James Taylor
* March 12, 1948
United States
Solo Artist
James started writing music in the mid 1960's as a student at a New England boarding school, far removed from his family and friends in the Piedmont Hills of Chapel Hill, North Carolina. After early episodes of depression and restlessness, James decided to pursue his own path as a songwriter and musician, moving to New York City joining a band. Subsequently moving to London to further his career, James was introduced to Paul McCartney by his soon to be producer/manager, Peter Asher, and signed to the Beatles' Apple record label. Although Taylor's 1968 self-titled debut was critically well received, offering the future classics "Carolina In My Mind" and "Something In The Way She Moves," Apple records suffered from poor financial management and soon went bankrupt.

Undeterred, James packed up his notebook and guitar and headed home back across the Atlantic. He was quickly picked up by Warner Brothers Records, for whom he recorded six albums. His first release in 1970, Sweet Baby James, was his introduction to the music world at large, and it proved to be a truly monumental recording, containing the title track "Sweet Baby James," "Country Road" and his most enduring hit, the sadly cathartic "Fire and Rain." He followed up on his debut with Mud Slide Slim and the Blue Horizon in 1971, on which he demonstrated his agility in moving between melancholic mementos ("Soldiers," "Hey Mister, That's Me Up On The Jukebox"), pleasant lullabies ("Isn't It Nice To Be Home Again"), and euphoric anthems concerning salvation and freedom ("Let Me Ride," "Love Has Brought Me Around"). Mud Slide Slim was widely considered both an artistic and commercial success, since it also included the major hit "You've Got a Friend," written by good friend Carole King.

On the next four albums, One Man Dog (1972), Walking Man (1974), Gorilla (1975), and In The Pocket (1976), James explored new production aesthetics, using some very well-known singers and studio musicians including Carole King, Linda Ronstadt, Bonnie Raitt, Joni Mitchell, Art Garfunkel, Graham Nash, David Crosby, Michael Brecker and David Sanborn to provide lush textures to his compositions which were anchored by his core band of Leland Sklar (bass), Russell Kunkel (drums), and Kortchmar (guitar). These classic recording sessions yielded the songs "Don't Let Me Be Lonely Tonight," "Walking Man," "Mexico," "How Sweet It Is (To Be Loved By You)," "Shower The People," and "Everybody Has The Blues." In 1976, James released his Greatest Hits, Vol. 1, one of the biggest selling catalog titles of all time, for which he won a Diamond award for ten million plus copies in worldwide sales.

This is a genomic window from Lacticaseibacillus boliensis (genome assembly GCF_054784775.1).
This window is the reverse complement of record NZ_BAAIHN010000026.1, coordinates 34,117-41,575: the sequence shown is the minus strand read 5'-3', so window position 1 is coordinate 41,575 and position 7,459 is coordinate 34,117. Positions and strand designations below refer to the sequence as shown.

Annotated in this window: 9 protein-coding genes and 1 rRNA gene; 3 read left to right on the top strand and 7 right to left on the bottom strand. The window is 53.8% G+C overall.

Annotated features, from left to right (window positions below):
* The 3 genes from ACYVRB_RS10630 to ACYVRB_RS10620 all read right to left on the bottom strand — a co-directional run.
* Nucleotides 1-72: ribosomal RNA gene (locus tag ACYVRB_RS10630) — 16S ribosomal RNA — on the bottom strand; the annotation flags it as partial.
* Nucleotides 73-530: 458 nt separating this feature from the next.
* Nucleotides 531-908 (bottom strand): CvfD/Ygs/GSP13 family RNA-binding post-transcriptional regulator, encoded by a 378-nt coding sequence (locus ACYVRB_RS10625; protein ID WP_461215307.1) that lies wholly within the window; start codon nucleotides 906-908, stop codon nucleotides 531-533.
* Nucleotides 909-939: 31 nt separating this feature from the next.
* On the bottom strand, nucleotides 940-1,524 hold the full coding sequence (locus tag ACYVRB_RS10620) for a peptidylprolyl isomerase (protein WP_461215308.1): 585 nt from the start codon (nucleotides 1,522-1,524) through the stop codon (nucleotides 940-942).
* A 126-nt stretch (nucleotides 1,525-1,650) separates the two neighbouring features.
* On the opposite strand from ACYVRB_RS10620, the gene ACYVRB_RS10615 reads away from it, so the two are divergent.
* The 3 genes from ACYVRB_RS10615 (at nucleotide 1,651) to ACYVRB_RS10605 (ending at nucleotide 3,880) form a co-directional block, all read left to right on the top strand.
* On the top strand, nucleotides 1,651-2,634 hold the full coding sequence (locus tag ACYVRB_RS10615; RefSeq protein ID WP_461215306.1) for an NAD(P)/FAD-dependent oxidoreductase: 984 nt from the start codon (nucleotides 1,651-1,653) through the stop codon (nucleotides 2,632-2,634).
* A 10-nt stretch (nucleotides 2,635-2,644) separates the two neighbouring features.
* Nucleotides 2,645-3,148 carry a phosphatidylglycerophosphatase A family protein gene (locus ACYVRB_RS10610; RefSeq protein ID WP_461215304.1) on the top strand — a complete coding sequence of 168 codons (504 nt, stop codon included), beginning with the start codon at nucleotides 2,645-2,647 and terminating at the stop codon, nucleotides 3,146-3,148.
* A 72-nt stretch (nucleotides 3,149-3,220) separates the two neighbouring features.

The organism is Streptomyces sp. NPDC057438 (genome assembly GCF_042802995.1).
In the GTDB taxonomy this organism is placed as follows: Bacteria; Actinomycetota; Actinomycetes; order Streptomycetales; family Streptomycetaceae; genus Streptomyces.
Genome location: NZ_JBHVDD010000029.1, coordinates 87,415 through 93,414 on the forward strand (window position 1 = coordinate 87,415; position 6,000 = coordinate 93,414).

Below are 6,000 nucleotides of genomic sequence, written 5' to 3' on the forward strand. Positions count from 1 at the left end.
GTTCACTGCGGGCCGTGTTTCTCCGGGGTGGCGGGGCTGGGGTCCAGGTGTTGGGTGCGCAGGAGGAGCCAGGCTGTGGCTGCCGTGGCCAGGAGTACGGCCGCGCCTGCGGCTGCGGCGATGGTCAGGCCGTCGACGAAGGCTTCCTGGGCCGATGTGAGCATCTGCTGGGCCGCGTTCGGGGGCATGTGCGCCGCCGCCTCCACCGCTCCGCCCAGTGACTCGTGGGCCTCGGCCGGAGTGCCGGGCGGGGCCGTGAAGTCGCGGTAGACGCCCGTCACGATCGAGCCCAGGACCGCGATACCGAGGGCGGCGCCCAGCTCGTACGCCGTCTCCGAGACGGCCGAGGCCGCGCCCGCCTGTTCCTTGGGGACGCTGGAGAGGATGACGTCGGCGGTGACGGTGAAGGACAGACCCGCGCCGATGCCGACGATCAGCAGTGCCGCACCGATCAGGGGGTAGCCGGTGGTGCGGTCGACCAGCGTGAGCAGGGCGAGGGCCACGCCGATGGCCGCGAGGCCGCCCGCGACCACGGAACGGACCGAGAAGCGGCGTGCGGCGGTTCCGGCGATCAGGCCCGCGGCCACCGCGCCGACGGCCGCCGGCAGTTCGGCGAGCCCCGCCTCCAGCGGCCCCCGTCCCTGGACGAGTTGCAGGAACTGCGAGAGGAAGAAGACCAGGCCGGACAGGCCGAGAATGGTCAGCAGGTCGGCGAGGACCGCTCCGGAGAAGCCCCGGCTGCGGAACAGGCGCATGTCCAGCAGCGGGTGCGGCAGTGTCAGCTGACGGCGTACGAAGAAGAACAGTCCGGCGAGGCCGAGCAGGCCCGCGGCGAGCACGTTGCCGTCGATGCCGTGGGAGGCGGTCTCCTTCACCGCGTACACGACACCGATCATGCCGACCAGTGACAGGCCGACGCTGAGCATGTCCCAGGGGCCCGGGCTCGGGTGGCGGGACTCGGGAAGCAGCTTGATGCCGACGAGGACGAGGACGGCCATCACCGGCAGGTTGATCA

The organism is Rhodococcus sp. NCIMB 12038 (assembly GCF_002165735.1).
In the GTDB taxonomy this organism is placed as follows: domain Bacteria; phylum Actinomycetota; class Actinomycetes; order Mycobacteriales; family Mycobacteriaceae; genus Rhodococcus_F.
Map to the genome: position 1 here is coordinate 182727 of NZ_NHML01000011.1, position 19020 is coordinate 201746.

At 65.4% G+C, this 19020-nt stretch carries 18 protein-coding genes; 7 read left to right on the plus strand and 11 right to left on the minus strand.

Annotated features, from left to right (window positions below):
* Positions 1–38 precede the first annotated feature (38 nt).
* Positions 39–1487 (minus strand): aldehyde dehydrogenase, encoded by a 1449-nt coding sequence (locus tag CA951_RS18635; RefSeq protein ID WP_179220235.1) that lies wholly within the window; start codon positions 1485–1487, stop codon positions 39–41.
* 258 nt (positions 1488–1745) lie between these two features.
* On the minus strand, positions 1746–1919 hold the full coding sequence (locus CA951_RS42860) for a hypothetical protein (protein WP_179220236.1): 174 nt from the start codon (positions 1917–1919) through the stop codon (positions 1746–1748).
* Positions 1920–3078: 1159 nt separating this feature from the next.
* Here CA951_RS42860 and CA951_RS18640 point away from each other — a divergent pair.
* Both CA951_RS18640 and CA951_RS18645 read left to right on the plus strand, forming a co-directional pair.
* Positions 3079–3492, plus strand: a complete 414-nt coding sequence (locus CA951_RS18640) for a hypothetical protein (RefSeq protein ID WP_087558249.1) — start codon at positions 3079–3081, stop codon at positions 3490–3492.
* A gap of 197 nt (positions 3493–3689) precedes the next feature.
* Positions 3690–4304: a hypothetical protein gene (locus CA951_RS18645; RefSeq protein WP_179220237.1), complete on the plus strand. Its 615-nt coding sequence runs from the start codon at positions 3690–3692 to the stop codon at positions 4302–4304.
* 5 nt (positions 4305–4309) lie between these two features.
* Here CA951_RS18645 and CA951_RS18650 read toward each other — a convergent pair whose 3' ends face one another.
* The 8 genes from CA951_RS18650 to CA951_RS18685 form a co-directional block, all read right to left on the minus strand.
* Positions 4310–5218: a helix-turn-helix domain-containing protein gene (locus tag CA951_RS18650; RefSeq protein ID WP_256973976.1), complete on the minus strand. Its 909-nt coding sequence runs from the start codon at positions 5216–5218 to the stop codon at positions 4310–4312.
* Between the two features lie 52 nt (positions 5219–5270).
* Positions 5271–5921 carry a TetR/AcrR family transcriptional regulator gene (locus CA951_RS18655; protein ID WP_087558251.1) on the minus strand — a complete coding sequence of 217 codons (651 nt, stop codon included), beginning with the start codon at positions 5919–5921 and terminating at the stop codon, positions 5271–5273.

In 1977 James delivered JT, a masterpiece of diversity that featured his signature literate folk sensibility on songs like the insightful "Secret O' Life" and "If I Keep My Heart Out Of Sight," juxtaposed with the syncopated funk rhythms of "Traffic Jam" and "Honey Don't Leave L.A.," and the soul influenced stylings of "Handyman" and "Your Smiling Face." The 1980's saw James' career continue on its brilliant trajectory as he produced one stellar album after another, adding the songs "Millworker," "That Lonesome Road," "Summer's Here," "Hard Times," "That's Why I'm Here," "Only One," "Sun On The Moon," "Never Die Young" and "First of May" to his already deep, varied and cherished library of songs.

James branched out in the 1990's, recording only two studio albums - New Moon Shine (1991) and Hourglass (1997), preferring to trade the studio for the road. James maintained an intensive international touring schedule during which he recorded many of the live performances, resulting in an extremely popular double-disc set that captured the energy, lyrical spontaneity and spirited audience interaction common in his concerts (Live, 1993). James also made guest appearances singing and playing guitar on two Americana records featuring the all-star chamber ensemble of Mark O'Connor, Edgar Meyer, and Yo-Yo Ma (Liberty, 1997; Appalachian Journey, 2000). Lately, the man known for being a consummate wanderer has concentrated on spending more time at home with his wife Caroline and their one year-old twins, Henry and Rufus.

Over the course of his career, James Taylor has earned 40 gold, platinum, and multi-platinum awards for a timeless catalog running from 1970's Sweet Baby James to 1997's Hourglass to 1998's platinum-selling Live At The Beacon Theatre DVD/VHS release. Taylor's first Greatest Hits album earned him the RIAA's elite Diamond Award, given for sales in excess of 10 million units in the United States. For his extraordinary achievements, James Taylor was honored with the 1998 Century Award, Billboard magazine's highest accolade, bestowed for distinguished creative achievement. The year 2000 saw Taylor's induction into both the Rock and Roll Hall of Fame and the prestigious Songwriter's Hall of Fame.

James Taylor's music embodies the process of songwriting in its most fundamental art. He transforms introspective meditations into emotionally revealing lyrics, melodies, and harmonies that comfort and reassure the listener with the idea that these sometimes painful, sometimes celebratory moments in life are shared by us all.

In 1971, Taylor was featured on the cover of Time magazine, who heralded him as the harbinger of "the singer/songwriter era." In 2002, with October Road, the quintessential singer-songwriter is helping that era crossover into the 21st century.
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